Mastering fly selection for trout
I love fly fishing, moreover I love to fly fish alone. It's such a multi-faceted sport, no matter how good you become at one particular section of the sport, you will always find another section of it to learn, discover, and master. This is a basic introduction. Choosing the correct trout fly on a river goes way beyond choosing the first attractor pattern that you know works on all rivers, If you give the fly selection a chance, observe, and learn you will open a new world into river entomology and consequently this will make you more experienced, more tuned in, and inevitably a better angler. what's more, if you are like me, there is nothing more fun than challenging yourself on new water, not using the usual war vetted flies that you know work. It's about challenging yourself, getting out of the comfort zone, and getting into that place where you don't know if you will catch a fish. You just hope your experience and fly selection will pay off.
If you are new to fly fishing you may find yourself thinking 'this is a bit much' but don't worry I have done my best to make this article as simple as possible, I have devised 3 simple steps for you to apply, this article should serve as a guide, an introduction to the wonderful world of fly selection.
Learning your bugs and observing their behavior
this is where it all starts
The real first test is before you even reach the river, it's all about planning and memorization. In order to choose the right flies, it is imperative that you know what insect that fly is supposed to imitate. Memorizing these insects including there seasonal behavior is N1 on the list here is a great video that will put you on the right course:
Learn the insect orders
In general, there are different orders and categories of insects that trout eat all around the world throughout the year. In addition, most insects have up to 4 different stages. These categories are all important but mostly we need to know what the trout are eating in the particular period chosen, this is based on temperature, seasonality, and flows (among others)
Once you know about all the insects you are most lightly going to see on the water, understanding and memorizing each stage of when they are actively on the menu is the next step. Here is another great video:
Ok so you have watched the video, this is just an introduction. for more categories check this link out:
Let's discover what fly pattern imitates what insect
Well, you have successfully identified spent mayfly's on the river that the trout are rising too, but you don't know what pattern imitates it in your box...... now you have a problem. Now we need to understand what pattern imitates what.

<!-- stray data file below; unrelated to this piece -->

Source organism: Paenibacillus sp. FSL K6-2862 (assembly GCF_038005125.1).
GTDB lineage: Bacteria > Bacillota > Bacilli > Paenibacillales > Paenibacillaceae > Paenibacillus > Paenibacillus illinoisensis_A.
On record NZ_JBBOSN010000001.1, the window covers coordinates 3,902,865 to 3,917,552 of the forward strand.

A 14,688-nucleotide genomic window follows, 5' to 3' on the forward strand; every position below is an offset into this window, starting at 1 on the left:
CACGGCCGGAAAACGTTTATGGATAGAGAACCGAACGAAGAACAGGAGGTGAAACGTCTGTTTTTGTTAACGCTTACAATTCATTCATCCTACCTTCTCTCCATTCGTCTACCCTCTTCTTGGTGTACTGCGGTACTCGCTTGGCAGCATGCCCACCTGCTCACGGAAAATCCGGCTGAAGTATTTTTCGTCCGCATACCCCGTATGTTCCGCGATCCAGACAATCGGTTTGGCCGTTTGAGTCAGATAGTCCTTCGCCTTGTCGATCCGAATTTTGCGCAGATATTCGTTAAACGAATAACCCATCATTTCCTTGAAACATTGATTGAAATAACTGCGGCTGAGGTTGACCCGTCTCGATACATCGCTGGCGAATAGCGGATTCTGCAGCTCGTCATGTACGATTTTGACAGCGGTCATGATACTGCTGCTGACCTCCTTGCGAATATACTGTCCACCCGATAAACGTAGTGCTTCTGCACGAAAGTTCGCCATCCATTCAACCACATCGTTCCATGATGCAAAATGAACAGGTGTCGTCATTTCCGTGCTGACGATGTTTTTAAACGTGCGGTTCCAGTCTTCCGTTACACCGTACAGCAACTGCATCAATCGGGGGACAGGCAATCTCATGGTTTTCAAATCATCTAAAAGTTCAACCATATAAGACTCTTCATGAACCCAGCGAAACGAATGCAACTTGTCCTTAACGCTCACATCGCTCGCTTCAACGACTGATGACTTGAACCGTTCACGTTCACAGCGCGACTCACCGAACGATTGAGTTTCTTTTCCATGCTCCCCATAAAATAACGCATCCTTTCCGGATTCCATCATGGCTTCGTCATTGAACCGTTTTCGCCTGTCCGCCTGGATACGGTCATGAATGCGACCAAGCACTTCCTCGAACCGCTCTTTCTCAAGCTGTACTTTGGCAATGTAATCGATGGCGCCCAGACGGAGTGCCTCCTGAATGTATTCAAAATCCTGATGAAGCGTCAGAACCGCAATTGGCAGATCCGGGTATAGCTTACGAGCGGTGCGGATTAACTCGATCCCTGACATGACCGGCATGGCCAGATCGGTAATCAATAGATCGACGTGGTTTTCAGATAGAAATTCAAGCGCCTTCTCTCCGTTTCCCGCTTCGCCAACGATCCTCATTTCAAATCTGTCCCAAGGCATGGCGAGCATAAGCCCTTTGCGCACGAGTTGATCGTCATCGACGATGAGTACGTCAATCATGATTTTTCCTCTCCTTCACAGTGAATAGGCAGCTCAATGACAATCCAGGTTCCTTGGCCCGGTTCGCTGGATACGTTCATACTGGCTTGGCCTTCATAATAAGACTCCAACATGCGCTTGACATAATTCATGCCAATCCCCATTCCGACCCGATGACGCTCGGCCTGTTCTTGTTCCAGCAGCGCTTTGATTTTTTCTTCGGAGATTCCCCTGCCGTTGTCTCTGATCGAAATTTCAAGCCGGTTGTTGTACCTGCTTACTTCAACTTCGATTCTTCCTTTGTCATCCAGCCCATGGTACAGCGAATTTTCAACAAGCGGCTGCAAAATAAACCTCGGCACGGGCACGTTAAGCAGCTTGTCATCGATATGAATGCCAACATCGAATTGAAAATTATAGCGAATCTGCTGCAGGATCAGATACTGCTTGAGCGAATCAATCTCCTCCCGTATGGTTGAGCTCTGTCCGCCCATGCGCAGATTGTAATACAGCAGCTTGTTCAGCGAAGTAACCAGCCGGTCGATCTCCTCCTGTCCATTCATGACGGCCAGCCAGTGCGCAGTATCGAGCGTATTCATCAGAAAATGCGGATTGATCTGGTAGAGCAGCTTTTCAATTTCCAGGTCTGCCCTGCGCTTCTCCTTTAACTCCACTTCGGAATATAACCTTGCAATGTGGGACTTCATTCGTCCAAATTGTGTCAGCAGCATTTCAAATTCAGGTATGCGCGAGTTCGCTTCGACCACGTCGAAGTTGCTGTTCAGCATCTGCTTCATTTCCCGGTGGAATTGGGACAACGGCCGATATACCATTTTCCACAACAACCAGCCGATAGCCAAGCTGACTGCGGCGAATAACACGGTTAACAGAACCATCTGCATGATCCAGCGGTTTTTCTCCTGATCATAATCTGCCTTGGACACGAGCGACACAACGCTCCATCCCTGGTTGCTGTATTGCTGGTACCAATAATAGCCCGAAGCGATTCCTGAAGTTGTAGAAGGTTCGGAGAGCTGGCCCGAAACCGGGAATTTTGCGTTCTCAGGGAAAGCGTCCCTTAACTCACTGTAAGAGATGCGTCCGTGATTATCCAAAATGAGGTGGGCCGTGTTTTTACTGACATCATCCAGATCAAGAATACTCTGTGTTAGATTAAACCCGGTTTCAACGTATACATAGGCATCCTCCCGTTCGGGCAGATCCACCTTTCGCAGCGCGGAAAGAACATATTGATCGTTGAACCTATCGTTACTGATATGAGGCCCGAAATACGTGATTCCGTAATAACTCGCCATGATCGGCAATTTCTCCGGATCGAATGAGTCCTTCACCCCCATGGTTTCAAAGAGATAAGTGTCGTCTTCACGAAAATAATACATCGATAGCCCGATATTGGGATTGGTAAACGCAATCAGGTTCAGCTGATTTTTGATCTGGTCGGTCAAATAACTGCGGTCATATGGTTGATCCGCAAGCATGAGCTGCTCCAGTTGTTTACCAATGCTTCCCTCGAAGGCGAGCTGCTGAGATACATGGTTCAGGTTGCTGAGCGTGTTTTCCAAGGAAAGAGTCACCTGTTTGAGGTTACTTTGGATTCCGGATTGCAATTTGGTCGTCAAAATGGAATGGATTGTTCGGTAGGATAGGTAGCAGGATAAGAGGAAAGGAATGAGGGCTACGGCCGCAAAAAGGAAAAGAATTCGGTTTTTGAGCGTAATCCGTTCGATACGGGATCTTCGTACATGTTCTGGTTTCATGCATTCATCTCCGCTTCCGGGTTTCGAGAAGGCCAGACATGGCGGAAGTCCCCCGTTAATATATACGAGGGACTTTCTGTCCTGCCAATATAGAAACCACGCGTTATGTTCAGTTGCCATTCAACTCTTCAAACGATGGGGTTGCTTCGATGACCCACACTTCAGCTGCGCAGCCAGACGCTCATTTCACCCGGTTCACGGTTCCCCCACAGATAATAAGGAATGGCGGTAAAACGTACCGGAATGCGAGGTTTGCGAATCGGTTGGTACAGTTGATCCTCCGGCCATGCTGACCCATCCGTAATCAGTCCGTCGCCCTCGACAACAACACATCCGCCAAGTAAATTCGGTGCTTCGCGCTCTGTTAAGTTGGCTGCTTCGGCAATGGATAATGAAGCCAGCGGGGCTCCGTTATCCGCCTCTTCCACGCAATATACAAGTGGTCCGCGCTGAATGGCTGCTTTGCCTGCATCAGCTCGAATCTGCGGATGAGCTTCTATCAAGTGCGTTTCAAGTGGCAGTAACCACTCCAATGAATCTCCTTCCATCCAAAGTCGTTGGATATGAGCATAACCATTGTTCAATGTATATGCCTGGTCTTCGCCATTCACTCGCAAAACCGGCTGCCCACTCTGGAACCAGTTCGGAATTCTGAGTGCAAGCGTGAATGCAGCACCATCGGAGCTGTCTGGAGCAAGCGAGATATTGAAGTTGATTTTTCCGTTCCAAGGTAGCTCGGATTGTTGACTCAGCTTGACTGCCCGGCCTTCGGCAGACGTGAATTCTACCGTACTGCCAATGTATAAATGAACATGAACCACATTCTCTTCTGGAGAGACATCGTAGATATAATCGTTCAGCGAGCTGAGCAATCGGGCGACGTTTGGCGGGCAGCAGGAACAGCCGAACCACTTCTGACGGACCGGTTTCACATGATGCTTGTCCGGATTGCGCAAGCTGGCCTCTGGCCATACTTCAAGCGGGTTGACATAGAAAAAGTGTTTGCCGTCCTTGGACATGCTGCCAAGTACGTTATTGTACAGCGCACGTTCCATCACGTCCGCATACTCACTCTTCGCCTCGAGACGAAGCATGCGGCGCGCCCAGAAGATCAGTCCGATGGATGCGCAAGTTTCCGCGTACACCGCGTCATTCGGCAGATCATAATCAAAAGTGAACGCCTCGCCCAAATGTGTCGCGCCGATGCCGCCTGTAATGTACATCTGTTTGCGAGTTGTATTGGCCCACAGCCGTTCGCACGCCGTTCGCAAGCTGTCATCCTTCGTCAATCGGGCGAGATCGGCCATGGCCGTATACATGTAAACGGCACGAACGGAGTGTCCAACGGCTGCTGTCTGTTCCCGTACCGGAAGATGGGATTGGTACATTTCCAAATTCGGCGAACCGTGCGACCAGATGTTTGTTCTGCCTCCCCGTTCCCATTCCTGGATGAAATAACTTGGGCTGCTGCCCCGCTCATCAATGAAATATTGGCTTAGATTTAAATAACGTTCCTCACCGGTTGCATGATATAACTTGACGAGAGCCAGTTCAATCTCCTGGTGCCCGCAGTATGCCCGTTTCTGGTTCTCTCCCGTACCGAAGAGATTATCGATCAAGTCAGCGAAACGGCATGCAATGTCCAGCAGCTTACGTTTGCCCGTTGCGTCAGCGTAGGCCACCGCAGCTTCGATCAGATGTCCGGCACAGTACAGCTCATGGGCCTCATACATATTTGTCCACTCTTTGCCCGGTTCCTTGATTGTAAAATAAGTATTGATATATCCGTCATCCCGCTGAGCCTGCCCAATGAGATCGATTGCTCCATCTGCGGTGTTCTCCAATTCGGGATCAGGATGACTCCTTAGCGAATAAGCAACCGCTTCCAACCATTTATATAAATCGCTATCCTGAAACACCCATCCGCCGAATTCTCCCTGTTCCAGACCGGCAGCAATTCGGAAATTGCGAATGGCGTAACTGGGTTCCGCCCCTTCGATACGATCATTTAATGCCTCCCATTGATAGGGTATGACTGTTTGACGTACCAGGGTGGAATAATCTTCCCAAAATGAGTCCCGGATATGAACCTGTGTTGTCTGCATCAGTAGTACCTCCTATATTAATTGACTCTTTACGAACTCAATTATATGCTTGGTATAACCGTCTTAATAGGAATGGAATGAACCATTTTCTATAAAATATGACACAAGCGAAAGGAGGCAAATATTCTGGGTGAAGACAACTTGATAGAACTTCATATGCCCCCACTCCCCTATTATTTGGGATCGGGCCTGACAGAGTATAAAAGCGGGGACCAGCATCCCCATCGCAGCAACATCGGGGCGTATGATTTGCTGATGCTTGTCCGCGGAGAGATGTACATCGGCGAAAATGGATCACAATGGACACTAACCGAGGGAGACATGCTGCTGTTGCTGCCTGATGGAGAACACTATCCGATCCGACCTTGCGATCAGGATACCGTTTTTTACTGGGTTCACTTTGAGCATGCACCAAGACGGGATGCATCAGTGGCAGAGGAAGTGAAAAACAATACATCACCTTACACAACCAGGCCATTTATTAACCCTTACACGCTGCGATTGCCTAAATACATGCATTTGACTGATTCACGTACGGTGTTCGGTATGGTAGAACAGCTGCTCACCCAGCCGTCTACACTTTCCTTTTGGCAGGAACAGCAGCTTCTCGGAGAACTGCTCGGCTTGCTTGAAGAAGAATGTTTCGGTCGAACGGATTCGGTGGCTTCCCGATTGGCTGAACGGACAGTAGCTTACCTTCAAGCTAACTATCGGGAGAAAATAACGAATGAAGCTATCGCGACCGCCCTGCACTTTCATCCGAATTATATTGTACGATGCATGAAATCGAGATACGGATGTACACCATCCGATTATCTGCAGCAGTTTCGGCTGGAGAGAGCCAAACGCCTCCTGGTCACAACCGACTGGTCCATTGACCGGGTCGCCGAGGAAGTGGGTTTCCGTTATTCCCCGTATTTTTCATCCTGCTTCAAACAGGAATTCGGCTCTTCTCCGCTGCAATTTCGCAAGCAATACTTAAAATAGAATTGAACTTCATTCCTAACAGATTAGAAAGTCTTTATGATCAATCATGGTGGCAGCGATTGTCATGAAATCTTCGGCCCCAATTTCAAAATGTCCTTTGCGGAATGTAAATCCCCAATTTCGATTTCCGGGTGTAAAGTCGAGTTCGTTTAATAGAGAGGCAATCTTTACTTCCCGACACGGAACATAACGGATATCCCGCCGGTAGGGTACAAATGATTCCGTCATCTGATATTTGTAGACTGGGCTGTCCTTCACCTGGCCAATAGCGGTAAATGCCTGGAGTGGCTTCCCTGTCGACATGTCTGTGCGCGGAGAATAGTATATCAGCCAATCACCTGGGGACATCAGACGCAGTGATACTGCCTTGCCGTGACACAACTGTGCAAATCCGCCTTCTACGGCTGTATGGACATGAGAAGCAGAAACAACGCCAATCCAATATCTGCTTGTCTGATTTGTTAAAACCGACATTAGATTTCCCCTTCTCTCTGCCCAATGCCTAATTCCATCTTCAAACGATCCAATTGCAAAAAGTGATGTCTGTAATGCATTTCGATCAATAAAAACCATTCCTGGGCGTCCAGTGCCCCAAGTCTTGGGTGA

BEFORE GOING TO THE RIVER
Prep your fly selection
This part is essential for success and one that I skipped for many years. If you know a particular hatch is going to be on in the period you are fishing then you should have your box prepared accordingly. I understand on a new river this may be difficult, but you have the internet at your disposal, check what hatches are on in that period on that river. If you fish a river a lot then there is nothing that comes close to keeping a journal..... well that and having a friend who is a ghillie and a river entomology expert!
you can see that this can become an expensive hobby, you can either learn to tie your own flies, or buy them. I personally find satisfaction in catching trout on flies that I have tied. But if like me you are not a master of the art you may find it difficult to get those beautiful Davie McPhail pattern down. Practice makes perfect. Just keep at it. One bonus is, tying these patterns yourself you will be able to fine-tune that pattern to that particular water..... shhhhhh! don't tell anyone!
A good way to stock your fly box is 70% of flies that should be hatching or are active on that river, and the rest is confidence flies.
Observe, Observe, Observe
Once you have learned all the above and are comfortable with insect knowledge, seasonal behavior, and have the right flies in your box. Then, you are ready to pluck up the courage to go down to the river and select a fly that YOU know is right for YOUR own situation, it's all about personalized learning. Not about your busy telling you what fly to put on, then you second guess yourself and start getting nervous. If this is a problem for you, fish alone until you are confident in YOURSELF then go out with friends and ignore them :)
Chances are your buddy is still fishing that attractor from 2 seasons ago and catching moderately on it. Once your dialed in on insect activity, seasonality, and you have started challenging your self, you will catch more fish, you will be turning heads. If that's your cup of tea. River Knowledge is another essential part of mastering river fishing, download the how to read the river free ebook here or buy the hardcover version here
I hope you found this article helpful and will apply these thoughts to your own river experience. The important thing is to have fun. Keep humble, stay safe, and put that trout back....The right way!
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